Skip to content

Increasing Federal Cigarette Taxes Will Hurt State Cigarette Tax Revenues: The Case of a Double Mark-Up

4 min readBy: Gerald Prante

As the federal government discusses raising its cigarette taxA tax is a mandatory payment or charge collected by local, state, and national governments from individuals or businesses to cover the costs of general government services, goods, and activities. rate, one aspect that most policymakers are overlooking is the effect a higher federal rate would have on state cigarette tax revenue: most states would face a decrease in revenue. In industrial organization economics, this is called a case of “double marginalization,” whereby two monopoly layers of production—one upstream firm and one downstream firm—compete to capture the monopoly rents. In the end, a prisoner’s dilemma evolves whereby each firm, acting in its own self-interest, charges too high a price relative to what one vertically integrated firm would charge.

The same type of phenomenon could also occur when multiple levels of government, each trying to increase its own revenue, tax a single commodity like cigarettes or gasoline (especially cigarettes, given their political unpopularity). The federal government and state government combined could overtax a commodity from the perspective of overall revenue maximization, yet each would still be increasing or maximizing its own revenue. In other words, on whole, we could be on the right side of the Laffer Curve, but from the perspective of each layer of government, each could be on the left side and/or at a revenue maximization point.

For those familiar with basic microeconomics, here is a brief illustration:

Double Mark-Up Problem with Federal and State Taxation

Suppose we have a monopoly market for taxable cigarettes with a demand function as follows: P + t = 100 – Q. (t is the per unit tax levied on cigarettes.) For simplicity, suppose the firm has no costs and thereby maximizes revenue, which is P*Q. The optimal quantity for the firm to produce is a function of the tax rate as follows: Q* = 50 – .5t. As we can see, the higher the tax rate, the less the firm produces.

Now from a government’s perspective, t is the combined tax rate at the state and federal level. We will look at two scenarios: (1) a unitary government that sets the tax rate and (2) two layers of government where each layer sets its own rate and whereby t = a + b where a and b are the respective tax rates set by each layer of government.

Under a system of one unitary government, the tax revenue would be t*Q. The optimal tax from a government revenue maximization perspective is t = 50—that is, the tax rate that maximizes government revenue would be a per unit tax rate of 50. At that rate, the government revenue will be 1,250.

Now suppose there are two layers of government, each concerned with maximizing its own revenue. The tax revenue for government A would be equal to its tax rate, a, multiplied by the total quantity sold, Q. However, the total quantity sold is not just a function of its rate. It also depends on the tax rate of the other layer of government. The total tax per pack would be t = a + b. Working out the calculus shows the optimal tax rate of a for this government to be 33.3, based on the fact that the other layer of government, government B, also maximizes revenue, which also turns out to be at a rate of 33.3 per unit. Overall, the combined tax rate turns out to be 66.6 and total tax revenue is $1,111, or $555 for each government.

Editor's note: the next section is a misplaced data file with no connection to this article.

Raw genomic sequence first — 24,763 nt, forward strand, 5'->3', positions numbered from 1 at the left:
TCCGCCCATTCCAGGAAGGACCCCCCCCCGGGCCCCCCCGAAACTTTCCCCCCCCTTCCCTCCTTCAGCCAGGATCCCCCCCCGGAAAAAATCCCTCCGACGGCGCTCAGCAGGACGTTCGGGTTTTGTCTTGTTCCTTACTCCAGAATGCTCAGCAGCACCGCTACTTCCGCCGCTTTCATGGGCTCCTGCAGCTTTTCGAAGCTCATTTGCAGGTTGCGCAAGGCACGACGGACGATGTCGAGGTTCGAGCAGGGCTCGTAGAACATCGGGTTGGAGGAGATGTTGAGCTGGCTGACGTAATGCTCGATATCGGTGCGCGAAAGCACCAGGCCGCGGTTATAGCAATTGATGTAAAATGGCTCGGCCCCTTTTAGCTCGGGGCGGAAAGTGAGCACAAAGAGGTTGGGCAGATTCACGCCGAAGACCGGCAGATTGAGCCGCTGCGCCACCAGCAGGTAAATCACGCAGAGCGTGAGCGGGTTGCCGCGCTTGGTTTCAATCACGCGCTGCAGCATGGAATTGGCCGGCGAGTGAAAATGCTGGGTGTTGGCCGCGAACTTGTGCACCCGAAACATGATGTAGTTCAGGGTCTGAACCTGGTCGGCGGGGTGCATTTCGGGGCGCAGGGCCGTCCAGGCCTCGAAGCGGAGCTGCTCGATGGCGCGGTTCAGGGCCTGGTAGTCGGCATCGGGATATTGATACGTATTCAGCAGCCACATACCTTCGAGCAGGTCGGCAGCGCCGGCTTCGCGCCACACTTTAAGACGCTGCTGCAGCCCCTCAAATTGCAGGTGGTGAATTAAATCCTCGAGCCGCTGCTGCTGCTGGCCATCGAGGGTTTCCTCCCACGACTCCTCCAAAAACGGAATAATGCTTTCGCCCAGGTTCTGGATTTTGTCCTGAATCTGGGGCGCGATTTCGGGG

If the governments could collude, they would set the total tax rate at 50 to maximize revenue. Each party would set a tax rate of 25. However, at the rate of 25, each government would still have an incentive to cheat on that agreement. For example, government A could raise its rate from 25 to 30 and gain tax revenue. Government B would do the same, and eventually they would work their way back to the Nash Equilibrium of each setting a tax rate of 33.33.

This is very similar to the tragedy of the commons whereby each party’s acting in its own self-interest leads to an inferior outcome from a social perspective and every party is made worse off. This can be applied to other taxes that are levied at both levels of government. However, the prisoner’s dilemma can also work in the other direction when it comes to multiple governmental units at each layer competing amongst one another, such as states competing against one another to attract business, by lowering certain tax rates below the socially optimal level in terms of the foregone government services or raising taxes on others.

Cigarettes should not be subjected to this type of revenue maximization by public officials. Rather the tax rate should be based solely on cigarettes’ negative externalityAn externality, in economics terms, is a side effect or consequence of an activity that is not reflected in the cost of that activity, and not primarily borne by those directly involved in said activity. Externalities can be caused by either production or consumption of a good or service and can be positive or negative. . However, given that politicians at both levels of government are now relying (or hope to be relying) on cigarette taxes as a general revenue source and appear bound and determined to get the most out of smokers as they can, they need to understand this double mark-up issue.